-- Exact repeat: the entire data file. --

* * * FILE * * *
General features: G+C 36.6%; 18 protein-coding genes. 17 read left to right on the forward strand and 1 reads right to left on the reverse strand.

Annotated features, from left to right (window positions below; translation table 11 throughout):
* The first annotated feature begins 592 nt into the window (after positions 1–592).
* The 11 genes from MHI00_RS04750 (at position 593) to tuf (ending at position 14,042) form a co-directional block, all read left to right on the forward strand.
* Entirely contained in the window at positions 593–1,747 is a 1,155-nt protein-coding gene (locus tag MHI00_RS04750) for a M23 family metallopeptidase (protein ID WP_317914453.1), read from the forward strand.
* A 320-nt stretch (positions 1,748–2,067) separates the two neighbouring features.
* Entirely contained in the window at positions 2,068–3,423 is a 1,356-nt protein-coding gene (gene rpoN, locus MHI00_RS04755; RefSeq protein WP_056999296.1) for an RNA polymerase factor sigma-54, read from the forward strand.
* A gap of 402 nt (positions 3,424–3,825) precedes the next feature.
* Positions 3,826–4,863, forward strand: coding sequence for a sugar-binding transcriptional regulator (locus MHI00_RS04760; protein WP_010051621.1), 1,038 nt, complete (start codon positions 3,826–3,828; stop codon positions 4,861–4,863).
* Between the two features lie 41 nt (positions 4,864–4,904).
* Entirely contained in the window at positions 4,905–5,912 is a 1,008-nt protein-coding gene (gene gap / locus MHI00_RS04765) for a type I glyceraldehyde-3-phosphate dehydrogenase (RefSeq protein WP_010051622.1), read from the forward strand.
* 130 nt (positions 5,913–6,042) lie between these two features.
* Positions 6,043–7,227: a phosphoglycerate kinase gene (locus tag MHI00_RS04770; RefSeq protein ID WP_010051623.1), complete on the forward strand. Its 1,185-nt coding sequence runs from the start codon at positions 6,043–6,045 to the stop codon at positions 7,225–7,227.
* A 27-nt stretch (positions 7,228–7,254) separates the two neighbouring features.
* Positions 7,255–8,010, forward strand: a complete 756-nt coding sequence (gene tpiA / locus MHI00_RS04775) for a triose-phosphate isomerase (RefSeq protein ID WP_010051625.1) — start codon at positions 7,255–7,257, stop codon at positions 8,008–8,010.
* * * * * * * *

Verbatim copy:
General features: G+C 36.6%; 18 protein-coding genes. 17 read left to right on the forward strand and 1 reads right to left on the reverse strand.

Annotated features, from left to right (window positions below; translation table 11 throughout):
* The first annotated feature begins 592 nt into the window (after positions 1–592).
* The 11 genes from MHI00_RS04750 (at position 593) to tuf (ending at position 14,042) form a co-directional block, all read left to right on the forward strand.
* Entirely contained in the window at positions 593–1,747 is a 1,155-nt protein-coding gene (locus tag MHI00_RS04750) for a M23 family metallopeptidase (protein ID WP_317914453.1), read from the forward strand.
* A 320-nt stretch (positions 1,748–2,067) separates the two neighbouring features.
* Entirely contained in the window at positions 2,068–3,423 is a 1,356-nt protein-coding gene (gene rpoN, locus MHI00_RS04755; RefSeq protein WP_056999296.1) for an RNA polymerase factor sigma-54, read from the forward strand.
* A gap of 402 nt (positions 3,424–3,825) precedes the next feature.
* Positions 3,826–4,863, forward strand: coding sequence for a sugar-binding transcriptional regulator (locus MHI00_RS04760; protein WP_010051621.1), 1,038 nt, complete (start codon positions 3,826–3,828; stop codon positions 4,861–4,863).
* Between the two features lie 41 nt (positions 4,864–4,904).
* Entirely contained in the window at positions 4,905–5,912 is a 1,008-nt protein-coding gene (gene gap / locus MHI00_RS04765) for a type I glyceraldehyde-3-phosphate dehydrogenase (RefSeq protein WP_010051622.1), read from the forward strand.
* 130 nt (positions 5,913–6,042) lie between these two features.
* Positions 6,043–7,227: a phosphoglycerate kinase gene (locus tag MHI00_RS04770; RefSeq protein ID WP_010051623.1), complete on the forward strand. Its 1,185-nt coding sequence runs from the start codon at positions 6,043–6,045 to the stop codon at positions 7,225–7,227.
* A 27-nt stretch (positions 7,228–7,254) separates the two neighbouring features.
* Positions 7,255–8,010, forward strand: a complete 756-nt coding sequence (gene tpiA / locus MHI00_RS04775) for a triose-phosphate isomerase (RefSeq protein ID WP_010051625.1) — start codon at positions 7,255–7,257, stop codon at positions 8,008–8,010.